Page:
[Grok-dev] How to use auto-forms to quickly handle nested objects
steveschmechel at yahoo.com
Mon Mar 23 14:17:14 EDT 2009
--- On Sun, 3/22/09, Santiago Videla <santiago.videla at gmail.com> wrote:
> I can't tell you too much about auto-forms, but maybe I
> can help you with
> the relationships issues.
Auto-forms (or at least really fast templating) of a hierarchical object model would be the key to creating a rapid, web-based prototype of this type of application.
I am not really having a problem with modeling the relationships or storing the object data in the ZODB, but with doing it in a way that it is easy to publish the contents to the web (the "ope" in "zope" :-)
> I'm working on a project with PostgreSQL instead of
> ZODB because I need an
> easy way to handle that kind of relationships,1-N, N-N,
> delete objects with
> cascade or restrict conditions, and all the stuff that
> PostgreSQL can do.
This is exactly the type of stuff I do at work everyday (using MS SqlServer and C#). One of the attractions for me of Zope/Grok, is that an Object Database should handle this sort of "nested data" easier than an RDB and without any configuration.
Think about deleting an application instance using the Grok Admin UI. No cascade delete required - all of the content is gone! Or the whole thing could can undeleted in one operation. (Yes, you can accomplish this in an RDB, but you must intentional design it that way and live with the additional complexity.)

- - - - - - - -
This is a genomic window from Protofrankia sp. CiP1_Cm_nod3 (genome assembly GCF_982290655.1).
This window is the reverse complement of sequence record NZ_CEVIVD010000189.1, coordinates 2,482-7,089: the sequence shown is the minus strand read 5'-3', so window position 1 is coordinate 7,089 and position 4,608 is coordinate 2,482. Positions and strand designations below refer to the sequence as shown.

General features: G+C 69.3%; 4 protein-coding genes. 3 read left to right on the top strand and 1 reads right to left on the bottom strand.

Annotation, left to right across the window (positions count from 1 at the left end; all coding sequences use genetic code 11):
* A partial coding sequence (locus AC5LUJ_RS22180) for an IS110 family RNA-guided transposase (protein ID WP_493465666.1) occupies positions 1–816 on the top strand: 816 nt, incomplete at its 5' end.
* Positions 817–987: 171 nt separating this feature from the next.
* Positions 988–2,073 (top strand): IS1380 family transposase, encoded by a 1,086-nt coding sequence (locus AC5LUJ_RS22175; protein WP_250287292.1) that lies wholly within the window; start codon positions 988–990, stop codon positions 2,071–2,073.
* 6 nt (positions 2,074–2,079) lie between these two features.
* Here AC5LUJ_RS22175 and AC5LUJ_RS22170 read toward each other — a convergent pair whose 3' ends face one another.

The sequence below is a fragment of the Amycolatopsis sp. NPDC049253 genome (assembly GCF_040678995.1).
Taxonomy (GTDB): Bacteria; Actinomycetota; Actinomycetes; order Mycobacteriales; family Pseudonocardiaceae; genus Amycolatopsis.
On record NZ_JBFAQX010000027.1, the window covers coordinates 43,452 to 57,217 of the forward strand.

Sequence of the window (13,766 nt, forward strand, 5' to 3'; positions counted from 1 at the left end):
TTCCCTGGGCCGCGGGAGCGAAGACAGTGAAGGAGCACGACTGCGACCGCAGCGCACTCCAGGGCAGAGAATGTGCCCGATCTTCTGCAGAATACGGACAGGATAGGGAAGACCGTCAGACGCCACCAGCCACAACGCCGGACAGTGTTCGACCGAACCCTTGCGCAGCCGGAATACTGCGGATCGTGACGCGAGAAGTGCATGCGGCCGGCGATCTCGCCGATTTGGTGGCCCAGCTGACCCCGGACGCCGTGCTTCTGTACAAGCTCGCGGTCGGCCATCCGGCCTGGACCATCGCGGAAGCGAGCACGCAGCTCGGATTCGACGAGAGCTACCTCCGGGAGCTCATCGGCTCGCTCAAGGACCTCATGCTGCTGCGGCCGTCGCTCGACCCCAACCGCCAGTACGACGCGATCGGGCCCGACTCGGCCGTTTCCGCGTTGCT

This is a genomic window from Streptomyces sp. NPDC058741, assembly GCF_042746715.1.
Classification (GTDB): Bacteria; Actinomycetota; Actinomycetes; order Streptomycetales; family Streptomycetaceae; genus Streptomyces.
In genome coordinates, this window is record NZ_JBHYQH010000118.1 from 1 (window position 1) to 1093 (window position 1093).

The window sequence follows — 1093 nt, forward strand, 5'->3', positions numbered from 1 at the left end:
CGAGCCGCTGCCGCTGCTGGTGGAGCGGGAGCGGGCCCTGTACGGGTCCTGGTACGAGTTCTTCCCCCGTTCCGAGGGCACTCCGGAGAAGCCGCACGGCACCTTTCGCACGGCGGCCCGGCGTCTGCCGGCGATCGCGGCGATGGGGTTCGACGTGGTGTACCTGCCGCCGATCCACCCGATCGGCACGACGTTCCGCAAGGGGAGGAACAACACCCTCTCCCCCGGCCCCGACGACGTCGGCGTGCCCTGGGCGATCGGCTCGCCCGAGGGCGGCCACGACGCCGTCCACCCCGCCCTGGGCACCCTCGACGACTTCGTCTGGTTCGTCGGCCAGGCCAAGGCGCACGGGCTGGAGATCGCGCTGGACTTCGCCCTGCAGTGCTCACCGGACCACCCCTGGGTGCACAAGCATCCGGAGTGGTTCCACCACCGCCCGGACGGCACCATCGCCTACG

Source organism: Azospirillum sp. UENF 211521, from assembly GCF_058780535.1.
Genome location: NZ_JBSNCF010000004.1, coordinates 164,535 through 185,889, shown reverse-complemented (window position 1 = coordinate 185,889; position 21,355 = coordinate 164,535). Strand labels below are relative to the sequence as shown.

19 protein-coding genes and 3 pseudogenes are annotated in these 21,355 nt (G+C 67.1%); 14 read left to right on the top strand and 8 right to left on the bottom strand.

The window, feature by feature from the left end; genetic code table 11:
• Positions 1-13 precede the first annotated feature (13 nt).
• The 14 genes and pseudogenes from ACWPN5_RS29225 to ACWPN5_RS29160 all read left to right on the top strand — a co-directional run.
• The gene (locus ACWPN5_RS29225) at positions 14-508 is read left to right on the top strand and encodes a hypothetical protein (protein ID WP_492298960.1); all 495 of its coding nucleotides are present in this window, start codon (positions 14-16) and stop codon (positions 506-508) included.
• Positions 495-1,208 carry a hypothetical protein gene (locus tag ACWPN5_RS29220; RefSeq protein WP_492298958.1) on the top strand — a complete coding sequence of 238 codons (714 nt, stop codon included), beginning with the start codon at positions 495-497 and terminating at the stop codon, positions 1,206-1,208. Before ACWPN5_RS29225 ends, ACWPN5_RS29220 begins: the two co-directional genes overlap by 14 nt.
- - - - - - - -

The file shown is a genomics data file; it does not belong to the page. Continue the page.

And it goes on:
There are other reasons I might pick a RDB for a back-end data store, but this is not one of them.
> I'm using megrok.rdb and it's working very well
> by now.
For someone who is already a Zope developer megrok.rdb is a great tool.
As a Zope/Grok newbie, if I needed an RDB for my application from the start, I would probably be more attracted to solution like TurboGears or Rails. TurboGears uses the same SqlAlchemy as megrok.rdb, but it is a "main actor" in their code stack rather than an add-on and they have a lot of tools around it to simplify working with and RDB within a project.
The other reasons I like Zope3/Grok is for its scalability and code quality. If I outgrew an RDB-based TurboGears project, I would probably upscale by rewriting in a dotNet or Java framework - probably not Zope.
That's why I think it is important that the entry level development in Grok is easy. If I am doing a quick prototype in Grok and later I need to upscale and integrate it with other applications, having a way to move forward rather than "trash and rewrite" is a big plus.
I my work environment, the "Zope" name and its capabilities carries little weight by itself. It is mostly an unknown. It needs to deliver some advantage up-front in order to get its foot in the door.
That advantage would come from being a rapid, agile, test-driven development environment where it is easy to produce working code for the customer to evaluate early in the development cycle.
Then, it's capabilities and code quality will allow it to remain a contender when integrating and extending the application.
Sorry for going beyond the topic, but I would love to someday replace all the wizard-generated, Visual Studio code cruft that speeds our development today, with a well designed component architecture. To do that, Grok needs create a basic set of web forms faster than the Visual Studio Designer and it's data binding wizards.
I think that it is possible for Grok to do that.
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